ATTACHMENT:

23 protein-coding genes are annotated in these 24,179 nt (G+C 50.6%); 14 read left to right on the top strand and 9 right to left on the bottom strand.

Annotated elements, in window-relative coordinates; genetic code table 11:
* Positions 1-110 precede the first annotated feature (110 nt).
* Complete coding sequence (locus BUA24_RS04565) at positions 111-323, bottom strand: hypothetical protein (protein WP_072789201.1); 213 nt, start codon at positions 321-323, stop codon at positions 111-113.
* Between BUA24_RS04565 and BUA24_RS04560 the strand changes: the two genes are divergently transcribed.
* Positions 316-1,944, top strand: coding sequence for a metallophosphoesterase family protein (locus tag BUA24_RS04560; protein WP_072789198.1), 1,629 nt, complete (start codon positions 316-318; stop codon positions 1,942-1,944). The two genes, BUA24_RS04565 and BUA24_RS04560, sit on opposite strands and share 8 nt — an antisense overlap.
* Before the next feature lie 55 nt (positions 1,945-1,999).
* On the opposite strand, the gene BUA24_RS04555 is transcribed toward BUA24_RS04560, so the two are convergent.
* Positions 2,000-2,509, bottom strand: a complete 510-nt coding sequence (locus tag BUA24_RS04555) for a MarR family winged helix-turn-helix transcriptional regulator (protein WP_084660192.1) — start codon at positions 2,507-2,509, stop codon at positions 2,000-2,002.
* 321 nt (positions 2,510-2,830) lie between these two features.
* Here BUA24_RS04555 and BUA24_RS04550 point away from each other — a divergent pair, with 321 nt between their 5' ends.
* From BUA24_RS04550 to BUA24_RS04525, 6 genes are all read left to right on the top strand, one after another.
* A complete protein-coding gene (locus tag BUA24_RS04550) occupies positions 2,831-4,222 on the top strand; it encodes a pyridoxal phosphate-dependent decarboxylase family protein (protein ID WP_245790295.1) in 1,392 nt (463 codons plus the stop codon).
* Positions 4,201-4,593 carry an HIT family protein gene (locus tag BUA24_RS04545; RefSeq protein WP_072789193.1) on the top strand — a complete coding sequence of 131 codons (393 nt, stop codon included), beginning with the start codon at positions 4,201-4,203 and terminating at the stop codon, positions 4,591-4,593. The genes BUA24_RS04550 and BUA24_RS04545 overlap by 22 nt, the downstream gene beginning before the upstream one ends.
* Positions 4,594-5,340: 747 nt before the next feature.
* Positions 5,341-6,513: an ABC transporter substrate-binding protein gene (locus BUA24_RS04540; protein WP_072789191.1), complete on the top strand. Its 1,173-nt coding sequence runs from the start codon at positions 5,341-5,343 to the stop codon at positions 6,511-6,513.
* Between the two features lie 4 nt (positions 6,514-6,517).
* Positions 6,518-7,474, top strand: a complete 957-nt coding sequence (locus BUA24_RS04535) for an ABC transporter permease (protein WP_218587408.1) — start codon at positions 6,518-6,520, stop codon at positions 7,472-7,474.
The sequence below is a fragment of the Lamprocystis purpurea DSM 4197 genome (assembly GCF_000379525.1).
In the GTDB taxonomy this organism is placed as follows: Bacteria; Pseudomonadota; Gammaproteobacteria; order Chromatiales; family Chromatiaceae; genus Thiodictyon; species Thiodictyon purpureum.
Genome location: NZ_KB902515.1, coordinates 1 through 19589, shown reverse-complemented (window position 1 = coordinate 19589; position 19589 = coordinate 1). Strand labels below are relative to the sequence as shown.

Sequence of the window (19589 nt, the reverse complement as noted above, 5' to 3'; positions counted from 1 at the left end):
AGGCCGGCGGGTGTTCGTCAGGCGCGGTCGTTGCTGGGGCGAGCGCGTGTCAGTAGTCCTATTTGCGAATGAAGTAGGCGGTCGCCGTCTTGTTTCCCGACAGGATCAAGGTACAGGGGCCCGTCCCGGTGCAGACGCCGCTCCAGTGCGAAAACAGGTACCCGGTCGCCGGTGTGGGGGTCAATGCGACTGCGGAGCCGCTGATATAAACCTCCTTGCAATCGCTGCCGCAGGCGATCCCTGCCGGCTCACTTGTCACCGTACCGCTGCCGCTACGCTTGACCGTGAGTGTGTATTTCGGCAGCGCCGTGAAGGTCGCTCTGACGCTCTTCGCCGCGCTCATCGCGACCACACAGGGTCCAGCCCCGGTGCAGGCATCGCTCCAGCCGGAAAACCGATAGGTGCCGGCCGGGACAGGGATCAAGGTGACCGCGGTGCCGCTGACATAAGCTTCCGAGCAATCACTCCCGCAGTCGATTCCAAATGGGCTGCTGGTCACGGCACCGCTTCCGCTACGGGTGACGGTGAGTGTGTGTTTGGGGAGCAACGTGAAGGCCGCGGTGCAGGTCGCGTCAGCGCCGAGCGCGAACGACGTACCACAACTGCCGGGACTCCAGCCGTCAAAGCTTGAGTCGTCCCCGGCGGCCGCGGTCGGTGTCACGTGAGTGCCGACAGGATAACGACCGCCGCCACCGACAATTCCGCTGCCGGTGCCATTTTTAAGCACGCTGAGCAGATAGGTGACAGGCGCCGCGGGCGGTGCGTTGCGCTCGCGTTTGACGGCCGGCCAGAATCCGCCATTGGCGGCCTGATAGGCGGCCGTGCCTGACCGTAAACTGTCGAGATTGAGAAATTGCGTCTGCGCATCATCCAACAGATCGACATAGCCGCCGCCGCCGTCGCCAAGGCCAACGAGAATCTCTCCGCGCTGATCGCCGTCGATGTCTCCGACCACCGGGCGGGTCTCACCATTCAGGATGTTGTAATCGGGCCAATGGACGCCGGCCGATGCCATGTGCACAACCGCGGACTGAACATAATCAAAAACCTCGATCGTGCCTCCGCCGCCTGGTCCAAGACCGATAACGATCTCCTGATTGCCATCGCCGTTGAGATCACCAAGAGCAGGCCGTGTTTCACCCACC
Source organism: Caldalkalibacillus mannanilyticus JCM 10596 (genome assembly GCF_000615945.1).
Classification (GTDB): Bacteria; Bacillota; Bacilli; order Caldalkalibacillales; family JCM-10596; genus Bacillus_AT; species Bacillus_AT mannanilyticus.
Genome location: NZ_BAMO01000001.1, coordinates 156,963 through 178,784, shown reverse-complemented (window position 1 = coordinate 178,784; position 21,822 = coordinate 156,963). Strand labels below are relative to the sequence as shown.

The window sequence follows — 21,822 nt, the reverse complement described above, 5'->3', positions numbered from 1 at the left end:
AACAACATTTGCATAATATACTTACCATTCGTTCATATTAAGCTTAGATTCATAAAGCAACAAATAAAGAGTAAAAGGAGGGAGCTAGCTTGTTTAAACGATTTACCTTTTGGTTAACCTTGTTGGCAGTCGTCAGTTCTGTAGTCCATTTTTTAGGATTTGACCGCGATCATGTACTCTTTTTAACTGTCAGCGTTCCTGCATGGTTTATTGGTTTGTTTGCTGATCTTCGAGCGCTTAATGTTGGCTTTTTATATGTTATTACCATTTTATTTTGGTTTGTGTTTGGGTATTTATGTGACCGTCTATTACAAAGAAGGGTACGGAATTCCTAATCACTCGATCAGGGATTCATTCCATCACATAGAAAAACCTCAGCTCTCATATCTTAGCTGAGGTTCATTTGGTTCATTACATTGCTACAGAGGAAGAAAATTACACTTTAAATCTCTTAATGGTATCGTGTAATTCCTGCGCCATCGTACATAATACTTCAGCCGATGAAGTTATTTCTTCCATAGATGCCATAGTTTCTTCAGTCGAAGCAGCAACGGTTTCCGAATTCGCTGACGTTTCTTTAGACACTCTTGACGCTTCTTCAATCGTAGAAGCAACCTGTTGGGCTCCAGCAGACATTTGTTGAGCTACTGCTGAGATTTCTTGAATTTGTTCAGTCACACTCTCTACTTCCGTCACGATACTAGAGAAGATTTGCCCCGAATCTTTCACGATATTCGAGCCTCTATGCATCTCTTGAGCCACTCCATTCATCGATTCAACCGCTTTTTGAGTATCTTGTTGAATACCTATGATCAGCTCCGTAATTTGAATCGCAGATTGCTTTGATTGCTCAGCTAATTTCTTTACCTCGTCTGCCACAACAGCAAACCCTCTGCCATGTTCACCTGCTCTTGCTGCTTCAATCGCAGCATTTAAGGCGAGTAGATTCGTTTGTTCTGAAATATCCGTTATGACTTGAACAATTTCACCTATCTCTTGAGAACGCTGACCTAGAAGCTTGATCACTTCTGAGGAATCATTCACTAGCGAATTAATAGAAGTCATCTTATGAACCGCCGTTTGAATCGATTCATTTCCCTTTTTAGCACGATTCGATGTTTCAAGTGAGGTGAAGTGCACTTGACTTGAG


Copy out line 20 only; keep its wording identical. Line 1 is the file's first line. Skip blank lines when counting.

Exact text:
In the GTDB taxonomy this organism is placed as follows: Bacteria; Pseudomonadota; Gammaproteobacteria; order Chromatiales; family Chromatiaceae; genus Thiodictyon; species Thiodictyon purpureum.